NASA isn’t planning to award future contracts to the Japanese Space Agency (JAXA) or to the European Space Agency (ESA) to provide cargo transport to the International Space Station, NASA announced today.
Rather, the U.S. space agency still wishes to obtain commercial transport services from private firms, according to NASA.
While some news reports have indicated that NASA is negotiating with JAXA to use the Japanese H-II Transfer Vehicles, "NASA has not officially or unofficially been discussing the purchase of H-II Transfer Vehicles (HTV) — uninhabited resupply cargo ships for the space station — from the Japanese Space Agency," NASA stated.
NASA also isn’t planning to contract for use of the European Space Agency transport craft, the robotic Automated Transfer Vehicle (ATV), NASA continued.
To be sure, NASA previously has executed memoranda of understanding in which it will send some cargo to the space station aboard ATV and HTV craft.
The problem arose because the existing U.S. crew and cargo transport system is being discarded soon to save money that will help to pay for development of a new U.S. crew and cargo space system.
Even though NASA has been in the space launch business for half a century, the agency is coming to a point in 2010 where, for half a decade, it won’t even be able to get one of its astronauts, or one pound of cargo, into low Earth orbit.
The space shuttle fleet has been commanded to retire by October 2010, and NASA won’t have another U.S. spacecraft (the Orion-Ares system being developed in the Constellation Program) until a manned flight lifts off in 2015.
To fill that yawning half-decade gap, NASA must depend on others to take cargo and crew to the space station.
In the case of astronauts going to the station, NASA is negotiating contracts to use Russian Soyuz vehicles. The Russians will provide U.S. crew transport missions for half a decade, unless a commercial firm develops dependable human space transport capabilities before then.
That has made many lawmakers in Congress unhappy. They note that the major money that NASA will pay the Russians could have been used to keep U.S. space shuttles flying during the gap. Some lawmakers wish to extend shuttle flights beyond October 2010.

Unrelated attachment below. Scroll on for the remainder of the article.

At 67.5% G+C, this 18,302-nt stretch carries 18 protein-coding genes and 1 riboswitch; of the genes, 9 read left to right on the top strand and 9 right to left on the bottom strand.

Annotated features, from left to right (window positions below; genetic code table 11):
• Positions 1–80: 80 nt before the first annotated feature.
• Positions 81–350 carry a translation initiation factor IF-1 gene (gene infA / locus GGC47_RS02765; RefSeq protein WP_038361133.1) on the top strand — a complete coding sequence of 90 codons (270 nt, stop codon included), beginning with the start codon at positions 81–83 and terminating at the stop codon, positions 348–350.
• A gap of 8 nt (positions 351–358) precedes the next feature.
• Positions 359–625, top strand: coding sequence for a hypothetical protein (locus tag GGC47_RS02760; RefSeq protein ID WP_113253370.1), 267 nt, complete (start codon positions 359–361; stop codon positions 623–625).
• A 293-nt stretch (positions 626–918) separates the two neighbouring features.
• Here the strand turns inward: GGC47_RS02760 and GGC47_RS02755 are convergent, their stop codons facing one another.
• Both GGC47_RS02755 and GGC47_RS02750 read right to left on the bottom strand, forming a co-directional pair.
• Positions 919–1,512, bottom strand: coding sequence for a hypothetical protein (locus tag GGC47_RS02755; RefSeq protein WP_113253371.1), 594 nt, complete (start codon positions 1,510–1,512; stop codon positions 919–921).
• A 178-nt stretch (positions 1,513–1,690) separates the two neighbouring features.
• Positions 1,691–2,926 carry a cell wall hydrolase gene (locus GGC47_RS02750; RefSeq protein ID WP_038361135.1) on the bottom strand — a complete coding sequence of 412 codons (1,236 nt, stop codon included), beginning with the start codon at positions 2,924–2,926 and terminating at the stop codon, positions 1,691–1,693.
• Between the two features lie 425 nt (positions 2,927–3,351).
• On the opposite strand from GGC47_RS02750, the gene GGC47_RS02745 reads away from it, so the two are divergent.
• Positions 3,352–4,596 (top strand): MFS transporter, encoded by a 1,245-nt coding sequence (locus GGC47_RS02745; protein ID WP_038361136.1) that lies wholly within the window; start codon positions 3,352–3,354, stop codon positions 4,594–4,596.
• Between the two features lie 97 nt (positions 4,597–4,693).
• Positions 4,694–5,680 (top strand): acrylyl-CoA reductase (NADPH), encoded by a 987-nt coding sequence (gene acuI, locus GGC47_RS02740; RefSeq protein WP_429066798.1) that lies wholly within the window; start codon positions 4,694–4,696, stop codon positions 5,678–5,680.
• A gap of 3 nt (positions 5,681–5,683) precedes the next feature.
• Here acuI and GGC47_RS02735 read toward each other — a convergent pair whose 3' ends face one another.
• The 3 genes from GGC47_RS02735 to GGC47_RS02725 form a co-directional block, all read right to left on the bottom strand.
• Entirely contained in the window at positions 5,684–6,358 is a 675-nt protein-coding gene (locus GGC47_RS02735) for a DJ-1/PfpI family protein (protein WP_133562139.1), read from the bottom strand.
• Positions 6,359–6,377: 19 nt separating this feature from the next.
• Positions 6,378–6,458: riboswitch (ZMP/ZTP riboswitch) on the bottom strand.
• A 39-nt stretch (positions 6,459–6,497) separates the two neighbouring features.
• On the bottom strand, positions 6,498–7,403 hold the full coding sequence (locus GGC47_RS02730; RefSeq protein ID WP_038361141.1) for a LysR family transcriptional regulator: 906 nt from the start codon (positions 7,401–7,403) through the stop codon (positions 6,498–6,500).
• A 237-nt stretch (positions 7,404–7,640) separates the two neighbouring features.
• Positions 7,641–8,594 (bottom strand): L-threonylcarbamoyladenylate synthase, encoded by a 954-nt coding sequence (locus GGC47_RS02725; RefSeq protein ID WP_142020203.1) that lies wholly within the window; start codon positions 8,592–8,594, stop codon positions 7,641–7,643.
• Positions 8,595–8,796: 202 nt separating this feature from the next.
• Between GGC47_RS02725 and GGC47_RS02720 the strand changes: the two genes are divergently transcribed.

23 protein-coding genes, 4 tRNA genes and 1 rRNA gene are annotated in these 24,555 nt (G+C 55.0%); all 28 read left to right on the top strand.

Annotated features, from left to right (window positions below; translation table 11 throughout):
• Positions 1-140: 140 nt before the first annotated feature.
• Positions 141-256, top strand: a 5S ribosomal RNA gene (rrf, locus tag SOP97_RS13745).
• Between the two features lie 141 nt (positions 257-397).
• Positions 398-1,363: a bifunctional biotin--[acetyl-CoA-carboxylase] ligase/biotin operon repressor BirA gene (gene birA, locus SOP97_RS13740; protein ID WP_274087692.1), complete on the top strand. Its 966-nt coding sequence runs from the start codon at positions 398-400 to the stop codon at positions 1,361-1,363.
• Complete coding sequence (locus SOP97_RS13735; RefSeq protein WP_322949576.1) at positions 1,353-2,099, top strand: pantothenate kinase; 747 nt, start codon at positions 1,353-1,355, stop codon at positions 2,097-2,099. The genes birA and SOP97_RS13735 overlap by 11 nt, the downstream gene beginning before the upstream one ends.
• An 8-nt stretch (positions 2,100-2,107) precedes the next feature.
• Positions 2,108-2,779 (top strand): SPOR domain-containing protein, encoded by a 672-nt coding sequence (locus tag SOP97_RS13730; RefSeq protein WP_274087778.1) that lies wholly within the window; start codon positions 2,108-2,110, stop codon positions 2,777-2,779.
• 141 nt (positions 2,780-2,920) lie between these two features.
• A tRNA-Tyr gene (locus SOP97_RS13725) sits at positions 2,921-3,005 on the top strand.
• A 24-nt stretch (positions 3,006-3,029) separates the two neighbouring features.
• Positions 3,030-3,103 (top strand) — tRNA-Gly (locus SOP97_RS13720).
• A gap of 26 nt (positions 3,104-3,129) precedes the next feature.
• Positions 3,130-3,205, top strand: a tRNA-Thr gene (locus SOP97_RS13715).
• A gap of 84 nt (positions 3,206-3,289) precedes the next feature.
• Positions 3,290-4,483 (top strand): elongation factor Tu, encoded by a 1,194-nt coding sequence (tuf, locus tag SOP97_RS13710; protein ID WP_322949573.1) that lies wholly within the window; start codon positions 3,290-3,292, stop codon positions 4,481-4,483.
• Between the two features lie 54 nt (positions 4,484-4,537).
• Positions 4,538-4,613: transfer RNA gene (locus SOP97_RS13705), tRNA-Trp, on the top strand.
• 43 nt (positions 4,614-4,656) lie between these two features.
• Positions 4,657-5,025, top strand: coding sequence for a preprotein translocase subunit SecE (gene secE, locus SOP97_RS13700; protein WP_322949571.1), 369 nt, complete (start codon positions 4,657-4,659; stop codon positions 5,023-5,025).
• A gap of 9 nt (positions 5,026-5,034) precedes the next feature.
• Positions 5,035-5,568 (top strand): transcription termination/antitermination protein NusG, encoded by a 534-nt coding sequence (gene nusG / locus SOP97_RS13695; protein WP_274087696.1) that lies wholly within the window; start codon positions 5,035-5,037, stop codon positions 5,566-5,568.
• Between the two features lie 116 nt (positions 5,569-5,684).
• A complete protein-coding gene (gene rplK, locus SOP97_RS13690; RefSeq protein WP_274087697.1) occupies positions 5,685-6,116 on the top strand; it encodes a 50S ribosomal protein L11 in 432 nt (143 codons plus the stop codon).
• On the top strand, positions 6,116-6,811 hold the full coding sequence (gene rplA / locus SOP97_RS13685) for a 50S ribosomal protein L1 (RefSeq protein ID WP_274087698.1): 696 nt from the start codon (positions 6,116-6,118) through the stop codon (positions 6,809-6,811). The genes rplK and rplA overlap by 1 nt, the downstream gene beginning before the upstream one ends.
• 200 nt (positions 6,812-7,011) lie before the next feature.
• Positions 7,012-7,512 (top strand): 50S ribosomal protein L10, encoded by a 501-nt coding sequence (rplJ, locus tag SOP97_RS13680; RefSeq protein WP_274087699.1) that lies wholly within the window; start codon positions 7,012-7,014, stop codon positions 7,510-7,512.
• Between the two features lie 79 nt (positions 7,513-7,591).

As for cargo, NASA has provided seed-incentive money, but not full development costs, to two firms in a commercial orbital transportation services, or COTS, program.
They are Space Exploration Technologies Corp., or SpaceX, and Orbital Sciences Corp. [ORB]. Costs of development are funded from private capital. Development of the competing private cargo space transport craft is continuing.
At least, some lawmakers have said, cargo transport would be done by U.S. firms, even if the U.S. space agency isn’t performing those critical missions.
But then came reports that NASA is planning future contracts to purchase cargo carrying missions from JAXA and ESA.
Not so, according to U.S. space officials.
"NASA is committed to domestic commercial cargo resupply to the space station and does not plan to procure cargo delivery services from Japan," NASA stated.
Now, it also is true that "as part of our original agreements as compensation for common system operating costs NASA has limited cargo capability on the Japanese and European cargo vehicles," NASA explained. But that doesn’t mean NASA is poised to issue contracts for ESA or JAXA cargo services.
"NASA has recently issued a request for proposal for the cargo needs of [the] International Space Station beyond those supplied by our current international agreements," the space agency stated. "NASA has chosen to depend on commercial resupply of cargo delivery to the station."